Judge supported by rapper’s suspected shooting victim returns to preside over the legal battle

3 Min Read

A$AP RockyThe defamation lawsuit took a turn in court this week when a judge who had been dismissed at the request of the rapper’s alleged shooting victim returned to preside over the case, documents obtained by RadarOnline.com revealed.

The maneuver marked the fifth time judges have been shuffled in the legal battle — and it may not be the last.

Terell Ephronin other words “Relli,” filed the suit last September, accusing his former friend A$AP and the rapper lawyer, Joseph Tacopina, called him an extortionist and a liar. He had accused A$AP of pointing a gun at him and shooting him twice, allegedly wounding his hands with bullet fragments. The rapper pleaded not guilty to the criminal charges in August 2022.

As this outlet reported, Judge Randolph hammock agreed to dismiss the case on April 30 in response to a request from Ephron, who claimed he would not receive a “fair and impartial trial” under Hammock. The case was then transferred to the fourth official, the judge William FaheyBut Tacopina filed his own challenge with this judge.

Fahey retaliated on May 31 and the case was sent back to court for reinstatement. On June 6, the case was assigned to Hammock because the court said in a preliminary ruling that Ephron’s objection to this judge was not filed in a timely manner.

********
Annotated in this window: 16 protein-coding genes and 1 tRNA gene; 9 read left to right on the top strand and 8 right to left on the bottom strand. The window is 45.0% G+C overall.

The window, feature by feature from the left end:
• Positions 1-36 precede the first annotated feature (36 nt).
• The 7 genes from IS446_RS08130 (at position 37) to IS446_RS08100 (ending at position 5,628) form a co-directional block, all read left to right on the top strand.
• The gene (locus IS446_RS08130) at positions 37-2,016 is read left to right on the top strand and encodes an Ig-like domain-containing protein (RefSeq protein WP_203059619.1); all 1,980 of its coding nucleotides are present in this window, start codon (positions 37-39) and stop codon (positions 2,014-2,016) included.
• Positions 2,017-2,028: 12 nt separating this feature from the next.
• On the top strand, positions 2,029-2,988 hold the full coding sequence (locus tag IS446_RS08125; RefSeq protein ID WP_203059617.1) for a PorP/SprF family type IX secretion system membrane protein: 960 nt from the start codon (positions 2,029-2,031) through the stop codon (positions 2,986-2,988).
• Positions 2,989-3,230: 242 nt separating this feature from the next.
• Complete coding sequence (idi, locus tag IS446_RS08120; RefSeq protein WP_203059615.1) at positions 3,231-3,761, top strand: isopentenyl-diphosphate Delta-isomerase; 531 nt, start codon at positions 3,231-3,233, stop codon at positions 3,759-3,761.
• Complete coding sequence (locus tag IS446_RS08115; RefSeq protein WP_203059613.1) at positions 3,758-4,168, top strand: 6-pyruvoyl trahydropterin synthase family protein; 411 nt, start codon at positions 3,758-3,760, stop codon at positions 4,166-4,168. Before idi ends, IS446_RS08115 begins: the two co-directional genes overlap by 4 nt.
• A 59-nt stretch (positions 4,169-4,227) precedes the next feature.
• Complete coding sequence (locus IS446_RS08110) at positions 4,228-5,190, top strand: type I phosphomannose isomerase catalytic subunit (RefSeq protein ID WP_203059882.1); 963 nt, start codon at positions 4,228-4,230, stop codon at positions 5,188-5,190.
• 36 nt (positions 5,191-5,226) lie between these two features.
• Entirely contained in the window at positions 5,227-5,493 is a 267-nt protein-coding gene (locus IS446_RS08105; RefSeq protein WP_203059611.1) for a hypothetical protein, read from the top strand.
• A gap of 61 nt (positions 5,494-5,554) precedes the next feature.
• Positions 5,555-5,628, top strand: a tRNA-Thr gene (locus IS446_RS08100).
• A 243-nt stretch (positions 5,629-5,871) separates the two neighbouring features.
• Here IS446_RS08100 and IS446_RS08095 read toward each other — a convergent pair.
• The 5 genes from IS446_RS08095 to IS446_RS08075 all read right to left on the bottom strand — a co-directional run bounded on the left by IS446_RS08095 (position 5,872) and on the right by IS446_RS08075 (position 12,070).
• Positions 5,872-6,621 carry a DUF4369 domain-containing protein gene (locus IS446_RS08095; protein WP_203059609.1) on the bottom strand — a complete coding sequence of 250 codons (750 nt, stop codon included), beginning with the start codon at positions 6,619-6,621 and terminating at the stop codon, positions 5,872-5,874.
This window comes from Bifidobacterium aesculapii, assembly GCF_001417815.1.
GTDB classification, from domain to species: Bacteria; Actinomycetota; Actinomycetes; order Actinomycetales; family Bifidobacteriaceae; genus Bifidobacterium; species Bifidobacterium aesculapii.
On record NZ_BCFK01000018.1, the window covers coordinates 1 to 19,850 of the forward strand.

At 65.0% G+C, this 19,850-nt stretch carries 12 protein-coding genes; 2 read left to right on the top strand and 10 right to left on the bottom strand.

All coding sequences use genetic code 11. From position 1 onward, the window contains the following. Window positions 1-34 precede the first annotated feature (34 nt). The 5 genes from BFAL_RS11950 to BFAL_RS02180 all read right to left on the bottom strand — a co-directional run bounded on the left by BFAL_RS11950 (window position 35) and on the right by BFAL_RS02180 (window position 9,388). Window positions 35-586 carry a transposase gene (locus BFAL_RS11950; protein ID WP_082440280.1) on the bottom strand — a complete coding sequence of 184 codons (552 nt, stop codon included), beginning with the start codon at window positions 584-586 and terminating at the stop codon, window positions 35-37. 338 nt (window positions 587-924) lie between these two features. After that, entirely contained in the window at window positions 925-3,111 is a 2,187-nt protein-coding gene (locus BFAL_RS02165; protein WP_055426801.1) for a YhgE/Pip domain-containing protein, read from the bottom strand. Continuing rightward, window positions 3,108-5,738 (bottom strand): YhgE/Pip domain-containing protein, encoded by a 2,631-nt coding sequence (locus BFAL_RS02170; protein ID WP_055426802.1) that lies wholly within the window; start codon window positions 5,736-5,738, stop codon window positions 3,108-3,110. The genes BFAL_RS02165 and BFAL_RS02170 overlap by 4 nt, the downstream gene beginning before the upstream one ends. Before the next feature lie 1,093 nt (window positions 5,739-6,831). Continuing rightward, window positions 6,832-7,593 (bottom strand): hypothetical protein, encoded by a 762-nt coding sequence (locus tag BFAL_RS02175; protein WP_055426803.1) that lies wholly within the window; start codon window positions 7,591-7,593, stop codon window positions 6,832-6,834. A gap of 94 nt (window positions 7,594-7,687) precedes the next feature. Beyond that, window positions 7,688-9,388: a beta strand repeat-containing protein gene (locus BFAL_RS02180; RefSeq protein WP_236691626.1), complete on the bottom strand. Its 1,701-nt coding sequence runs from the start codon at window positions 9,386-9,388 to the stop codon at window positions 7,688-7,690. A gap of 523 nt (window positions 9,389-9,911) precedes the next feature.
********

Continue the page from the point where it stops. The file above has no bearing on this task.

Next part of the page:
The decree stated that after the case was assigned to Hammock on April 10, “any party still entitled to file a peremptory challenge to that assignment” must do so by April 30 — the same day Ephron’s request was granted submitted.

See also  Margaret Qualley's sister Rainey accused of exploiting alleged homeless woman in custody battle for baby girl

Terell alleged that Hammock was “biased against the party (or his or her attorney) or the party’s interest (or his or her attorney) such that the complainant cannot, or believes that he or she cannot, receive a fair and impartial trial can do or hearing before the bailiff.”

But the court noted that “the crucial legal issue is whether [Ephron’s] recent peremptory challenge…was timely, as Judge Hammock had previously been assigned to that case for “all purposes” on September 11, 2023.

“The preliminary determination of this Court is to DENY this particular challenge as untimely,” the order said.

However, it remains to be seen whether Hammock will remain presiding judge, as another court order dated June 20 ruled that either party would still be allowed to submit written arguments on Ephron’s objection. They must submit their briefs by June 28 and the matter will be further discussed at a hearing on July 5.

Share This Article
Leave a comment

Leave a Reply

Your email address will not be published. Required fields are marked *